I'm a sensitive soul with particular needs; even more so when I need to create, when I want to create. In fact, when I'm feeling like the world is just too noisy (maybe my mind is also just too noisy?)I struggle to fight the fears I am sensitive to.
I am not able to churn out thousands of words in one sitting, perhaps the coffee shop isn't right, the background noise is just slightly that pitch higher than what I can ignore. Maybe I didn't wake up in the right way, the morning didn't go exactly how I wanted it to and now I'm drained of brain juice. Or maybe I can't seem to sit anywhere comfortably, the chair doesn't welcome me warmly enough, the table isn't wide enough/the right height, I'm not looking at anything inspiring or remotely mind-expanding. Perhaps I'm just not that good enough, perhaps there's just too much wrong with me to get over it all - get over myself - and just write.
And so enters the greatest block to getting anything done: self-doubt, Fear's first born child. What then makes me feel better? How do I start to create in spite of everything that I'm feeling?
I find some very wise artists and public figures to give me a good old pep talk.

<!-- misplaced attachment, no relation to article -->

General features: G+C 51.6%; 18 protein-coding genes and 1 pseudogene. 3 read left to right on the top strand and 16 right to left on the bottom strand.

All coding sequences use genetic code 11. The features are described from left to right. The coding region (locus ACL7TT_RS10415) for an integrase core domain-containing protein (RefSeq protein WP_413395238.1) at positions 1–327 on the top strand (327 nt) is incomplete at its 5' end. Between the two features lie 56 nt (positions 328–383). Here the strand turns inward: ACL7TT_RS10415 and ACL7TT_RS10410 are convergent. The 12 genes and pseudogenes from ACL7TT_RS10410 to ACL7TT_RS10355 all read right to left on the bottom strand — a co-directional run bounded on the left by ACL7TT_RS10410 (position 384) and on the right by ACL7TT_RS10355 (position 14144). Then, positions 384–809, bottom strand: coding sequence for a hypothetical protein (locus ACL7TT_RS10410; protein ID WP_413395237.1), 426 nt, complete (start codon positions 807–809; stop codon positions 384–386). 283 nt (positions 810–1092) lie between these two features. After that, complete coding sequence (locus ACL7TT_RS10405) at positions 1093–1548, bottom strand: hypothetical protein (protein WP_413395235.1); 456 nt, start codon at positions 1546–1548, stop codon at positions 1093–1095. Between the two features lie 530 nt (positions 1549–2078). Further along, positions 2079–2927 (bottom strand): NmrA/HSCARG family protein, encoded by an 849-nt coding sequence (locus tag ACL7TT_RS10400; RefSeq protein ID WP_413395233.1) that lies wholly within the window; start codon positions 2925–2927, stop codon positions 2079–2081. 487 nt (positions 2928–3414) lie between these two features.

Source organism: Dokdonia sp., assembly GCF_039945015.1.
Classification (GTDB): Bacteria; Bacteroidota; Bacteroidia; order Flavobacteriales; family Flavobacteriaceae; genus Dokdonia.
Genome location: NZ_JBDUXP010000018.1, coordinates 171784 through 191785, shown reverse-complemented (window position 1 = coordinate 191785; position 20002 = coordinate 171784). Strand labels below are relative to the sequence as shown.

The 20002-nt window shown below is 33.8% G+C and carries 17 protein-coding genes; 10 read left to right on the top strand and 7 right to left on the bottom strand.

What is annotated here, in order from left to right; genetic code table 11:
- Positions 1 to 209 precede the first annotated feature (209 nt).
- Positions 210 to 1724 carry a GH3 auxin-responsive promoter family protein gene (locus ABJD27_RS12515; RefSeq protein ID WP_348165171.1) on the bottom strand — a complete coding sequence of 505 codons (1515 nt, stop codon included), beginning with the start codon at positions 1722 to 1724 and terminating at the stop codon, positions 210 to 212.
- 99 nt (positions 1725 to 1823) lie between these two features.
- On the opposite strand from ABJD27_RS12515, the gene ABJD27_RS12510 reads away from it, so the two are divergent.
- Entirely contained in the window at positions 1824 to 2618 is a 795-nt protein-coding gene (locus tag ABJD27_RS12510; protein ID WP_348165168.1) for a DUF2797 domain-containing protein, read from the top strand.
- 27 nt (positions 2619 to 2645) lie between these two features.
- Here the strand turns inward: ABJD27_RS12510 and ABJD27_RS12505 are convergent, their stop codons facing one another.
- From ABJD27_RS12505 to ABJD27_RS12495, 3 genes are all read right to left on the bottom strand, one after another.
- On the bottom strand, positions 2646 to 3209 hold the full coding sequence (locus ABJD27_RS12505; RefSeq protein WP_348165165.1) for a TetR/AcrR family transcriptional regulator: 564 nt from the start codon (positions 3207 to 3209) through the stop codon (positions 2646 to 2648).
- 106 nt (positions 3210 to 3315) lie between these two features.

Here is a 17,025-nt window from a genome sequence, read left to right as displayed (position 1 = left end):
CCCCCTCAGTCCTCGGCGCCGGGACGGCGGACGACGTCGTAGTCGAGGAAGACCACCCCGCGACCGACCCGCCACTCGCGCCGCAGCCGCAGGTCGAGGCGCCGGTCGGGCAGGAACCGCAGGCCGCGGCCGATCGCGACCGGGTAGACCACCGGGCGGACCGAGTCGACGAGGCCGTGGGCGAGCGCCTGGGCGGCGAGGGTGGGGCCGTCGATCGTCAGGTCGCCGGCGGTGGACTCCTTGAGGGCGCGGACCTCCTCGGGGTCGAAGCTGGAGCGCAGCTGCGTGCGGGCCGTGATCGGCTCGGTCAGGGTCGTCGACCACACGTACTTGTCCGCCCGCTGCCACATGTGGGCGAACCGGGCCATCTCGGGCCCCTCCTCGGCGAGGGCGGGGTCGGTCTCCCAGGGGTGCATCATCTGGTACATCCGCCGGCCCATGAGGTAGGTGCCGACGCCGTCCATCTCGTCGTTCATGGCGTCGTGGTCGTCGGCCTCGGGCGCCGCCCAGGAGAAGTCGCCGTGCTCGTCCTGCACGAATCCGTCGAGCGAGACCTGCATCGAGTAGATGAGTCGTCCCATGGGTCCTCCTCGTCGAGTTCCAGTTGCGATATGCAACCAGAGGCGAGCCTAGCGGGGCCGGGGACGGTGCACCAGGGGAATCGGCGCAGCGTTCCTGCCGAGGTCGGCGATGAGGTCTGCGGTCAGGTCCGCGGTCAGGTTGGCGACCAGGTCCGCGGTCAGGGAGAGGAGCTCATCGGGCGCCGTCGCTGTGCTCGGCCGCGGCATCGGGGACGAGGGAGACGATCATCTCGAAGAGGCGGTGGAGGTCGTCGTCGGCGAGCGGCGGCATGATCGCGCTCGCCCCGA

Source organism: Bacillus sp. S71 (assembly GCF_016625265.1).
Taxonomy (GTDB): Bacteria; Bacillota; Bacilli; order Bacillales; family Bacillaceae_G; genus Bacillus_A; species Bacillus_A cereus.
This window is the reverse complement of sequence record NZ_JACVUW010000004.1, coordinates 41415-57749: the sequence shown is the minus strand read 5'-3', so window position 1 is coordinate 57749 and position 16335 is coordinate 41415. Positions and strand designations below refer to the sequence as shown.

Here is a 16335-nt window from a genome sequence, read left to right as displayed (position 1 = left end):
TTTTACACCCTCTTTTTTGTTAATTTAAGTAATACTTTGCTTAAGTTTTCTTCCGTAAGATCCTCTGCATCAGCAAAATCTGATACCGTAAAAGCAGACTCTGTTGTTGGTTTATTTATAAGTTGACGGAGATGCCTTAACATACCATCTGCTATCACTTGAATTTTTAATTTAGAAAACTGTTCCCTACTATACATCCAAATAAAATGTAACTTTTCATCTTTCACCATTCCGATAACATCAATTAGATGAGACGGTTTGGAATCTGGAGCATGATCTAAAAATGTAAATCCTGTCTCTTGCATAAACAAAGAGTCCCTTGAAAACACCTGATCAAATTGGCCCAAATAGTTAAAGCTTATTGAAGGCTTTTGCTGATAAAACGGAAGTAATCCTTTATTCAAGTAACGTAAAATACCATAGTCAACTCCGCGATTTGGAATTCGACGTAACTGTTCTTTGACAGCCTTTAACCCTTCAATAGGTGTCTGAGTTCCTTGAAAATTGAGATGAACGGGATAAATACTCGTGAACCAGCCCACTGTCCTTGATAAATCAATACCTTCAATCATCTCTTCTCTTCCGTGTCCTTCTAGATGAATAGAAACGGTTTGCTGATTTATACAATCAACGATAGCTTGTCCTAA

Author of "Big Magic", Elizabeth Gilbert, is probably leading the way here. She speaks of creativity, of inspiration - of genius even - as separate entities with whom we must work with; these are not things that we have. We must show up and inspiration must show up, everything plays its part. Fear must then be told that it needs to pull back its over-bearing hands and step aside. I do realise that I'm not always showing up because of the above reasons (excuses). I fear that I cannot get the work out in the way I want to and so therefore, it'll be rubbish. But why am I so harsh on myself? Why can I not just get down whatever wants to come out and then shape it later? Inspiration will show up more and more as it sees that I am offering my commitment each time I sit to write.
And on those days when really nothing is happening, when sensitivity becomes sadness, I watch a load of Marie Farleo videos or listen to podcasts on spiritual growth (a particular favourite being "Tarot for the Wild Soul" by a woman I admire very much, Lindsay Mack), which are just as equally nourishing. They to teach me how to be kind to myself, how to forgive myself, and how to deal with these blocks better next time.
So as I prepare to edit the novel, sketch out those personal essays, journal in the diary, work on some poetry and begin the next book, I'm listening to the important words of powerful women, to remind myself that I can do what they do.